An “I” (Incomplete) may be given by the instructor only at the request of the student when extraordinary circumstances, such as extended illness or other serious emergency beyond the control of the student, prevent the student from completing a course within the academic term. To qualify for an Incomplete, the extraordinary circumstances must have occurred near the end of the term and the student must have been attending the course regularly throughout the term up until that point. To assign an Incomplete, the instructor must discuss with the student the work that must be completed and the deadline for submission of that work. In addition, the instructor will indicate the reason for the Incomplete by checking the appropriate box on the “Incomplete Request Form” submitted to the registrar at the time grades are due for that semester. The instructor will also indicate the grade the student should receive if the conditions for completion of the course work are not met by the appropriate deadline. If no grade is specified on the Incomplete Request Form or if the reason for the Incomplete is not checked on the form, a grade of “F” will be recorded on the student’s transcript. The student must submit all designated work to the faculty member by the end of the fourth week of the following semester. The deadline for submitting the grade change to the registrar is the end of the sixth week of that semester. Any Incomplete that is not removed prior to that date will revert to the grade specified by the contract granting the Incomplete. The instructor may extend the deadline for submission of work until later in the semester if the student requests such an extension in writing. However, the Incomplete must be removed by the last day of classes of that semester, or the grade reverts to the grade specified by the contract granting the Incomplete. No Incomplete may remain on a graduating senior’s transcript, and graduating seniors are ineligible for Incompletes in the semester that the degree is conferred.
Withdrawal from a Course
A student who formally withdraws from a course after the last day of the schedule-adjustment period but before the end of the tenth week of regularly scheduled classes receives a grade of W for that course. A student may not withdraw from a course after the tenth week of classes unless the student is withdrawing from the College. The associate provost for academic services may grant exceptions to this latter provision in unusual circumstances and following consultation with the instructor and the Academic Policy Committee. The schedule-adjustment period and final date of withdrawal for courses that do not follow the regular academic schedule will be published in the academic calendar. For half-semester courses, this date is usually at the end of the fifth week of regularly scheduled classes.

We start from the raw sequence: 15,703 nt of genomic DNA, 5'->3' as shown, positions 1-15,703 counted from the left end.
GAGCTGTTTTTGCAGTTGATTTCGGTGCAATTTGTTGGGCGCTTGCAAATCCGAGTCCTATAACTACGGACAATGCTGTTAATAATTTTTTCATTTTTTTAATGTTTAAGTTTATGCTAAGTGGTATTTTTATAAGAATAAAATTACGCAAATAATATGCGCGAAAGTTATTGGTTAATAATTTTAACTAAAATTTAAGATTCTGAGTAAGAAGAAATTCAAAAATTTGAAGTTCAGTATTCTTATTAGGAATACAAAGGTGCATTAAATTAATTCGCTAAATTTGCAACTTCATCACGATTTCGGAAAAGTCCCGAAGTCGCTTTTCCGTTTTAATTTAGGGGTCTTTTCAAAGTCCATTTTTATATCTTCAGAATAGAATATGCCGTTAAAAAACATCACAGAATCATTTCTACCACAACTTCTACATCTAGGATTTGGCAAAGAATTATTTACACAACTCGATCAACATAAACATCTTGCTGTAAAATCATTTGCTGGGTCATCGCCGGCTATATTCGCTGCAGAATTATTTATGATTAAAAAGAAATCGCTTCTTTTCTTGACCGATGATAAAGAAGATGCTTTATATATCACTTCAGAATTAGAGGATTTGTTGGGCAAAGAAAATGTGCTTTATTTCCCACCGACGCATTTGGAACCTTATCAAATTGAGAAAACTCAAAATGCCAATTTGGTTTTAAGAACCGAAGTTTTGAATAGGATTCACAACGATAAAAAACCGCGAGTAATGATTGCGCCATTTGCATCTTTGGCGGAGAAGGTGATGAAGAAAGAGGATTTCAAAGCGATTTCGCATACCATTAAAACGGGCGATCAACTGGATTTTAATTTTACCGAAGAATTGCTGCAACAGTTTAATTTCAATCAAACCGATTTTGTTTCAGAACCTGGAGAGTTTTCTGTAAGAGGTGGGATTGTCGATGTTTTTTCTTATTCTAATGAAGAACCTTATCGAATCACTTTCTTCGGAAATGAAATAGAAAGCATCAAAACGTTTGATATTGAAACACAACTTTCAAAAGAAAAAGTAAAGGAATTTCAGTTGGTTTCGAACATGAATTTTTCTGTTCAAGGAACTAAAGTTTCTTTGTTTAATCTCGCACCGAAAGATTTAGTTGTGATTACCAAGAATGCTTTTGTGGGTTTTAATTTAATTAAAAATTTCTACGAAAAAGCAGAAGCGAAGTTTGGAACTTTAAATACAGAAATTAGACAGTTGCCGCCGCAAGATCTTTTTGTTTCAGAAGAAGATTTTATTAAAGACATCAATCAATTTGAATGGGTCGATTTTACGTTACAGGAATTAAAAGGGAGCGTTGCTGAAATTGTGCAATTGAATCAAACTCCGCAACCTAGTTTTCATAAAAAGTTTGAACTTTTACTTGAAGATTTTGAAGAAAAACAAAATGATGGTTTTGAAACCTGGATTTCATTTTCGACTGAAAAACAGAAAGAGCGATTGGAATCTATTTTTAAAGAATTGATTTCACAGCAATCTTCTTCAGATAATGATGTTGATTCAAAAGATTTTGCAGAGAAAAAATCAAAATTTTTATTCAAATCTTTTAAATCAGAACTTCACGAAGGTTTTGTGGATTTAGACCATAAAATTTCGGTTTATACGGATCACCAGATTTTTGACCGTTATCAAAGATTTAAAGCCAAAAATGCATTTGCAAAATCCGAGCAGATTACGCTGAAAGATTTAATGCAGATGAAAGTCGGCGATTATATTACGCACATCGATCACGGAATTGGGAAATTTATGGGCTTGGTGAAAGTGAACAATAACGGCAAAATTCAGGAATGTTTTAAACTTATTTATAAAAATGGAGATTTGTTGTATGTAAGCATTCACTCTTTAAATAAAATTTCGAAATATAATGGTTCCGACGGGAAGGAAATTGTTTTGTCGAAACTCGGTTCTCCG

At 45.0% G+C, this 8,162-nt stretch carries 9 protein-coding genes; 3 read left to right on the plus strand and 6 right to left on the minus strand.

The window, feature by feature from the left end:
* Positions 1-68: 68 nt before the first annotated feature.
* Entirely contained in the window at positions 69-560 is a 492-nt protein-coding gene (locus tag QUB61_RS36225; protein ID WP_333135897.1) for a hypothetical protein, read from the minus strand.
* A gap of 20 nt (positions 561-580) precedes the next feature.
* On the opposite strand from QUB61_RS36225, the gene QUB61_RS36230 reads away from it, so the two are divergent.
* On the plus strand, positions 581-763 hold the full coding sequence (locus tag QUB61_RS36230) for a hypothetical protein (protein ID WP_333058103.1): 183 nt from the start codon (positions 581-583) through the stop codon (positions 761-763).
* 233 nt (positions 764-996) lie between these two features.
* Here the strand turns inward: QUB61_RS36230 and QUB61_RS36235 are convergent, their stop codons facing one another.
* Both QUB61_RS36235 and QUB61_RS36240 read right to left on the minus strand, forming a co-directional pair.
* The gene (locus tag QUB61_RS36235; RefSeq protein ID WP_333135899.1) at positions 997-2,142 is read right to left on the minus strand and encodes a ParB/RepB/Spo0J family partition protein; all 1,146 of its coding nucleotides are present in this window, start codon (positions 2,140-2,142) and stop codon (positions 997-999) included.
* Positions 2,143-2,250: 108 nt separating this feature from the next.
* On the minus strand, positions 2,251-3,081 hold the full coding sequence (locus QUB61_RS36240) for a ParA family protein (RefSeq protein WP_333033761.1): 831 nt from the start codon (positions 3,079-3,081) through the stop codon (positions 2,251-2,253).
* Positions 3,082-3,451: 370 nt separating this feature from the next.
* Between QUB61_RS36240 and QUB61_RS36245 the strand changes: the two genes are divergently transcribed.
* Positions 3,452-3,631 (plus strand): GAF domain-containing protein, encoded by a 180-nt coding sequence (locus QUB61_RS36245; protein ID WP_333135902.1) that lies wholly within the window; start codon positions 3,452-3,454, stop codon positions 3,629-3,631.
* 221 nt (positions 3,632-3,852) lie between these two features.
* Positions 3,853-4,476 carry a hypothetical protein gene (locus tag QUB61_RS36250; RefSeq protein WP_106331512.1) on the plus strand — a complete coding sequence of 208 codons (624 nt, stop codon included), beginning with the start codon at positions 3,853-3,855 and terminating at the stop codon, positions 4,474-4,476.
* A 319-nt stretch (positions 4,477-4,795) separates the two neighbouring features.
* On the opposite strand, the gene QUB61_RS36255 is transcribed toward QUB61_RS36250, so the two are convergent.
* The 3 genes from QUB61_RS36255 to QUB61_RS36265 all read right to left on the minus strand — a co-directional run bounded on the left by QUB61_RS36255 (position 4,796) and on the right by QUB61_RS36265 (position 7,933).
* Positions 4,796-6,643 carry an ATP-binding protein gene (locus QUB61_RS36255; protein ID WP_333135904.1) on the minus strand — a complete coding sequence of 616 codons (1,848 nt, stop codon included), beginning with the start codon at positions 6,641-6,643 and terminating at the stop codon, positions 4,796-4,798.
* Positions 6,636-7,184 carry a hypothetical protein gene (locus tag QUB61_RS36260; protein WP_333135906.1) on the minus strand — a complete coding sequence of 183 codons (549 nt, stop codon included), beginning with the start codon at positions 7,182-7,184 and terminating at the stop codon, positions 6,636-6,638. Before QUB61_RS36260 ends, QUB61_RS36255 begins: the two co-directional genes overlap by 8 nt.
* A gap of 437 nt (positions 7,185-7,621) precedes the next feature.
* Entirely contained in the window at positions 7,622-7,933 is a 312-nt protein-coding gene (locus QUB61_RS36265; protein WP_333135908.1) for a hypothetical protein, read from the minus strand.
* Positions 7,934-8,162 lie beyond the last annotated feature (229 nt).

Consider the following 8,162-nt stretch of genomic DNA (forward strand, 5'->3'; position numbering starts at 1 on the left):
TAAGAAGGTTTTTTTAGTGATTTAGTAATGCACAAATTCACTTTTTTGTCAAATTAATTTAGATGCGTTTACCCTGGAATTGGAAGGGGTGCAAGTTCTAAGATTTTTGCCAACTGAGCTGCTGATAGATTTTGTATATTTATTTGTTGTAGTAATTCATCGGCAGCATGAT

Enrollment as an Auditor
A student who wishes to show that he or she has attended a course regularly but who does not wish to earn credit for the course may register as an auditor with the consent of the instructor. The following policies govern such registrations:If attendance has been regular, the instructor will assign AU as a grade, but no credit (either attempted or earned) is entered and no quality points are calculated.
1. If the instructor deems that attendance has not been adequate, this will be indicated in the “remarks” column of the grade roster and no record of the course will appear on the student’s grade report or permanent transcript.
2. A change from credit to audit or audit to credit may be made only with the consent of the instructor and no later than the last day of the schedule-adjustment period (the first two weeks of classes).
3. Part-time students must pay for audited courses at the same rate charged for credit courses.
4. Audited courses will not be included in determining the total academic load of the student.
5. Regular attendance at class is expected of the auditor, but he or she is not required to write papers or take quizzes, tests, or examinations.
At the end of each semester and summer session, the Office of the Registrar evaluates every student’s record to determine his or her academic standing.
1. A student whose cumulative grade-point average is 2.00 or higher is in good academic standing.
2. A student who earns a grade-point average of less than 2.00 in any single semester is given an academic warning, which will appear on the grade report.
3. A student whose cumulative grade-point average falls below 2.00 is either placed on academic probation or is dismissed from the College, as specified in the sections below.
A student is placed on academic probation if his or her cumulative grade-point average (GPA) falls in the range specified in the table below:
0.5 – 17 0.00 – 1.99
18 – 29 1.40 – 1.99
30 – 42 1.60 – 1.99
43 – 55 1.80 – 1.99
56 and above less than 2.00
Probationary status is indicated on the permanent record as well as on the grade report. A student on academic probation may not register for more than 16 semester-hours for any regular semester during the term of the probation. In addition, the following extracurricular programs are available only to students in good academic standing: varsity sports, campus media, student government offices, student club offices, drama productions, and music ensembles. (Music ensembles and drama productions are not prohibited to those students on academic probation who are taking them for credit as part of their academic load of 16 or fewer semester-hours.)